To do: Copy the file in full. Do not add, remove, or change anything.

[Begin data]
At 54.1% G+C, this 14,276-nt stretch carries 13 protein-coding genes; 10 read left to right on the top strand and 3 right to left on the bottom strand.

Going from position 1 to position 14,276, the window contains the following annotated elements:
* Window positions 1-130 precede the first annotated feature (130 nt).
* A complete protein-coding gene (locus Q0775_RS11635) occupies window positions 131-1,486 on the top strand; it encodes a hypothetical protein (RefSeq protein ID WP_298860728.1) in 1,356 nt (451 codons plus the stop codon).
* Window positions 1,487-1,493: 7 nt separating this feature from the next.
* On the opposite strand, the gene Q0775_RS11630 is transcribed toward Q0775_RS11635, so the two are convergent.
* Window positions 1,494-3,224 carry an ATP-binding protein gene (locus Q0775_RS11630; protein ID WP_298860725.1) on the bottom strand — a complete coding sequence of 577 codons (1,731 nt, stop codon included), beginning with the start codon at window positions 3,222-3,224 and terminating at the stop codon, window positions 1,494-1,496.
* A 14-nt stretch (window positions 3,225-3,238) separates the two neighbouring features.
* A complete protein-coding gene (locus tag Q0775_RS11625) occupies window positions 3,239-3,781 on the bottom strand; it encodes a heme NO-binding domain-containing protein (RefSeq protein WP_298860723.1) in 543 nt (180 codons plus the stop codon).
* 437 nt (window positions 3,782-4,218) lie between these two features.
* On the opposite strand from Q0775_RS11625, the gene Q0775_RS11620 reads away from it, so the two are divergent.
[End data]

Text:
At 54.1% G+C, this 14,276-nt stretch carries 13 protein-coding genes; 10 read left to right on the top strand and 3 right to left on the bottom strand.

Going from position 1 to position 14,276, the window contains the following annotated elements:
* Window positions 1-130 precede the first annotated feature (130 nt).
* A complete protein-coding gene (locus Q0775_RS11635) occupies window positions 131-1,486 on the top strand; it encodes a hypothetical protein (RefSeq protein ID WP_298860728.1) in 1,356 nt (451 codons plus the stop codon).
* Window positions 1,487-1,493: 7 nt separating this feature from the next.
* On the opposite strand, the gene Q0775_RS11630 is transcribed toward Q0775_RS11635, so the two are convergent.
* Window positions 1,494-3,224 carry an ATP-binding protein gene (locus Q0775_RS11630; protein ID WP_298860725.1) on the bottom strand — a complete coding sequence of 577 codons (1,731 nt, stop codon included), beginning with the start codon at window positions 3,222-3,224 and terminating at the stop codon, window positions 1,494-1,496.
* A 14-nt stretch (window positions 3,225-3,238) separates the two neighbouring features.
* A complete protein-coding gene (locus tag Q0775_RS11625) occupies window positions 3,239-3,781 on the bottom strand; it encodes a heme NO-binding domain-containing protein (RefSeq protein WP_298860723.1) in 543 nt (180 codons plus the stop codon).
* 437 nt (window positions 3,782-4,218) lie between these two features.
* On the opposite strand from Q0775_RS11625, the gene Q0775_RS11620 reads away from it, so the two are divergent.